Study: People With ADHD May Have Higher Risk Of Getting Parkinson’s
Oct 26, 2018, 1:12 PM | Updated: Oct 29, 2018, 4:01 pm
SALT LAKE CITY, Utah – Scientists at the University of Utah Health have found people with Attention Deficit Hyperactivity Disorder, or ADHD, may have an increased risk of getting Parkinson’s Disease.
In a new study, they found the risk is higher for patients prescribed stimulant medications, though it’s unclear exactly why.
ADHD is a brain disorder that causes changes in dopamine, a chemical messenger in the brain.
Researchers found that ADHD patients are more than twice as likely to develop early on-set Parkinson’s disease, a progressive nervous system disorder made famous by Michael J. Fox and Muhammed Ali. The risk is six to eight times higher for ADHD patients who take stimulant medications like Ritalin or Adderall, according to the study.
“We always should be cautious,” said Glen Hanson, U of U Health professor of Pharmacology and Toxicology, and senior author on the paper. “You don’t ever like to give a child these medications if they don’t need it. But if this is a consideration now in the future, then we may need to be even more cautious.”
It’s unclear if it’s the nature of the brain with ADHD or the medication that causes the risk, Hanson said.
“If you are ADHD, your chance is about 3 to 4 out of a 1,000 (of getting Parkinson’s),” Hanson said. “If you are treated with Ritalin, your chance is about one out of 100.”
Karen Curtin, Ph.D., associate professor in Internal medicine at U of U Health, and first author of the paper, said the results are preliminary.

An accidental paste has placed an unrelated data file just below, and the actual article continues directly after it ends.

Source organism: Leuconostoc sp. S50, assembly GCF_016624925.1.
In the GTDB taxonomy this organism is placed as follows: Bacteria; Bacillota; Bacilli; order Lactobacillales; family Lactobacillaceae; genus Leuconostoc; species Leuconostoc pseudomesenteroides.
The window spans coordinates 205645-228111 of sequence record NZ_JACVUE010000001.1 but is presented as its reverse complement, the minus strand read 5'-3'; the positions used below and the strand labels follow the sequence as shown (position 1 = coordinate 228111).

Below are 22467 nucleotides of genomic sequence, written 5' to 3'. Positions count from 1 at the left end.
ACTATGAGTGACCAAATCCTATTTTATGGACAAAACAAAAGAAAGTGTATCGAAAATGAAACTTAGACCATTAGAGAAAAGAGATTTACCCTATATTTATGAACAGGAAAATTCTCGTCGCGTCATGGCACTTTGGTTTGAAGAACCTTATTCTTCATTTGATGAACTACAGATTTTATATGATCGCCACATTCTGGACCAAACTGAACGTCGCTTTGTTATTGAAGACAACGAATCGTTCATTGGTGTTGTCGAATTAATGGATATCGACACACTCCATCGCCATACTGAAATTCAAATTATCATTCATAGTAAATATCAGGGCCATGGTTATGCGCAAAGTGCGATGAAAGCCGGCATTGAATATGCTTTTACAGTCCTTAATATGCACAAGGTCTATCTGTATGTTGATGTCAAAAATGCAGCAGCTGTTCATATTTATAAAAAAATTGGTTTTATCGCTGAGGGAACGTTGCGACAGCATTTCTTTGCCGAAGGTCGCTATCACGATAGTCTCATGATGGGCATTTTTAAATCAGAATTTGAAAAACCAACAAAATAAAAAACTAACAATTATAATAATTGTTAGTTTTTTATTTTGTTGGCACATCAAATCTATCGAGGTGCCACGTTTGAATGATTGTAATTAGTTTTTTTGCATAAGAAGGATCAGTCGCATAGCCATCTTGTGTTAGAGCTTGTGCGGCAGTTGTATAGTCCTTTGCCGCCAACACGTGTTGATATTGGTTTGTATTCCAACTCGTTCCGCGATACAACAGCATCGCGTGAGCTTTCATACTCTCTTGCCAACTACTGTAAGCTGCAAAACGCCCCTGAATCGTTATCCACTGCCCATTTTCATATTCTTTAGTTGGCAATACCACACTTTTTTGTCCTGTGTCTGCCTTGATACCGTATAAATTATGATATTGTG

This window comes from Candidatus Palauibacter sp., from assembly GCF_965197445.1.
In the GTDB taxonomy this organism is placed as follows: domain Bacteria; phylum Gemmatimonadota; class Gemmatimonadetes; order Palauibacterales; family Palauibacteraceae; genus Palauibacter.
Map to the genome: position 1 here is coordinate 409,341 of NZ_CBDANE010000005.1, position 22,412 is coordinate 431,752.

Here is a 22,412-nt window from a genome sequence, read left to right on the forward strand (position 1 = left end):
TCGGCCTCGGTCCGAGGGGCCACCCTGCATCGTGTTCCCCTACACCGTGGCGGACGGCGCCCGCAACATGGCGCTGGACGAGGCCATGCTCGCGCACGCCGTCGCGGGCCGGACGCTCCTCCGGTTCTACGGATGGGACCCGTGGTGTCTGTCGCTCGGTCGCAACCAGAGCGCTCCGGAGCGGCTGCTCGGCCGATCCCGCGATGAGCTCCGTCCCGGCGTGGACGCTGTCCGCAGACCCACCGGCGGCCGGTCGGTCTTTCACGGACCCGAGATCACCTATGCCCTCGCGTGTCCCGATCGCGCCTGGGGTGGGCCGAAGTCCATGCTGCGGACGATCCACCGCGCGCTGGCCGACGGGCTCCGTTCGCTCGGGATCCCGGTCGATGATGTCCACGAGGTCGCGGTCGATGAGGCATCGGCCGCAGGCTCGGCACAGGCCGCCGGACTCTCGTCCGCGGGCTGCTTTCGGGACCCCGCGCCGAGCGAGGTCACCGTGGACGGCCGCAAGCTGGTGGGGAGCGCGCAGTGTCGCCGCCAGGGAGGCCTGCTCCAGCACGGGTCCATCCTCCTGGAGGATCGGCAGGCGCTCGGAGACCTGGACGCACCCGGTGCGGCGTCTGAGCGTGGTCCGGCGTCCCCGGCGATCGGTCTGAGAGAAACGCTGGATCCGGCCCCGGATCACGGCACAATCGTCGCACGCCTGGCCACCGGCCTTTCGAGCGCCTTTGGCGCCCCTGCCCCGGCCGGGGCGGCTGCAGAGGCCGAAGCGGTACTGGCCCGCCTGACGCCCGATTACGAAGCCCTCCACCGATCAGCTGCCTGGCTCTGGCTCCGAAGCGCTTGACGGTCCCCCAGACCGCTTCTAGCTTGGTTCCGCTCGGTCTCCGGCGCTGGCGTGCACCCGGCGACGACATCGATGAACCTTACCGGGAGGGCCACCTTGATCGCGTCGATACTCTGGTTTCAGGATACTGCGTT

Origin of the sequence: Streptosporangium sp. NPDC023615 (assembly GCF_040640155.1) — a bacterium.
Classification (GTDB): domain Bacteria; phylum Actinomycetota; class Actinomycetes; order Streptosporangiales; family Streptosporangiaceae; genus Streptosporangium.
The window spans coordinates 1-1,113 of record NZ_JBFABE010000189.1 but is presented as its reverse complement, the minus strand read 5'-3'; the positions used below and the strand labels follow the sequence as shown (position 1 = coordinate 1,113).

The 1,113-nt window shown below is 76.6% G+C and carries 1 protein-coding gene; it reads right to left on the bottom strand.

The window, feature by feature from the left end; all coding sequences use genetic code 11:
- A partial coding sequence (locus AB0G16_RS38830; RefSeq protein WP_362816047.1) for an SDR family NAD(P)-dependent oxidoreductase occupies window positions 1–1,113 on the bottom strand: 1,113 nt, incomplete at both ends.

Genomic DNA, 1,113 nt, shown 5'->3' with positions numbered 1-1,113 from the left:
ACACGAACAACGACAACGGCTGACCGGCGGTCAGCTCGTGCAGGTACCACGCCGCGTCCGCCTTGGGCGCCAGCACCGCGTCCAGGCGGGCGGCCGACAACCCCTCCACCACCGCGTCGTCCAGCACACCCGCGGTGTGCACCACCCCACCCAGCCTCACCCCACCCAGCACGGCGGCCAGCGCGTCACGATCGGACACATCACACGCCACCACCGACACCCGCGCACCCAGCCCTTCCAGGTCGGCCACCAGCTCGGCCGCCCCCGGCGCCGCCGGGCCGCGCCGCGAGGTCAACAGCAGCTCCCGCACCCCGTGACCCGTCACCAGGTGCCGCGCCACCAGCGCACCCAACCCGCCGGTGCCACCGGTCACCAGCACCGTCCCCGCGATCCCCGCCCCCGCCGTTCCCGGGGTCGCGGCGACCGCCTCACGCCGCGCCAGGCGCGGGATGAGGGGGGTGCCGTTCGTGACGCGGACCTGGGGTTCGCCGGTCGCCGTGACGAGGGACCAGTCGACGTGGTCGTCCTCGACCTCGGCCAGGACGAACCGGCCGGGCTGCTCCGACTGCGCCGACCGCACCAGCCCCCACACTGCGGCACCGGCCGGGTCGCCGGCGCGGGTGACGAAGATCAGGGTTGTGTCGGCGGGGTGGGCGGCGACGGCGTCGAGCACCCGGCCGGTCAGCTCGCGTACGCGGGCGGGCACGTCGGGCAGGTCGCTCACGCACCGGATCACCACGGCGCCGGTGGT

“The risk of early-onset Parkinson’s is still very low, She said. “I wouldn’t advocate for change in treatment.”
Still, the results are significant.
“If I had been diagnosed with ADHD, I would want to be concerned about any long-term effects and have a conversation with my physician, not just assume that medication is the best way to go,” she said.
Curtin’s previous research found that people who abused methamphetamine had two to three times the rate of Parkinson’s, when compared to people who didn’t use the drug.
For the new study, the team used the Utah Population Database, which contains vital and medical records of more than 11 million individuals who have lived in the state.
Curtin’s research has a personal touch. Her father died because of Parkinson’s disease, and it inspired her to dig deeper.
“It grabs you as a researcher when it affects your family profoundly,” she said. “If I could shed any light on what could possibly be risk factors for Parkinson’s, then I feel like I’ve been doing something worthwhile.”
At a private school in Riverton called Brain Zone, 11-year-old Makenna Perry and other students learn strategies for overcoming their ADHD challenges without medication.
Jaydra Hymer, the owner and director, has been working with children and adults with ADHD for over two decades.
She takes a holistic approach.
“Minimizing sugar, the junk foods, increasing sleep, making sure you get enough sleep,” she said. “Exercise and decreasing stress.”
Hymer also has ADHD.
“My biggest one is losing things,” she said. “If I have to go somewhere, rather than counting on myself to remember in the morning when things get crazy, I go put whatever I need to take with me out in the car the night before.”
Makenna has high-functioning ADHD.
“I like to act. I like sing. I like to do gymnastics,” she said. “I used to not complete the tasks that I was asked to complete.”
Makenna’s parents have found what works for her.
“Diet, sleep and supplements are the keys for her,” said her father, Tyler Perry. “If any one of those get out of balance, we see an emotional breakdown.”
Makenna is finding success.
Doctors said for kids with more severe forms of ADHD, the benefits of medication may be worthwhile, despite possible increased risk of such things as Parkinson’s disease.
The study was published last month in the publication Neuropsychopharmachology.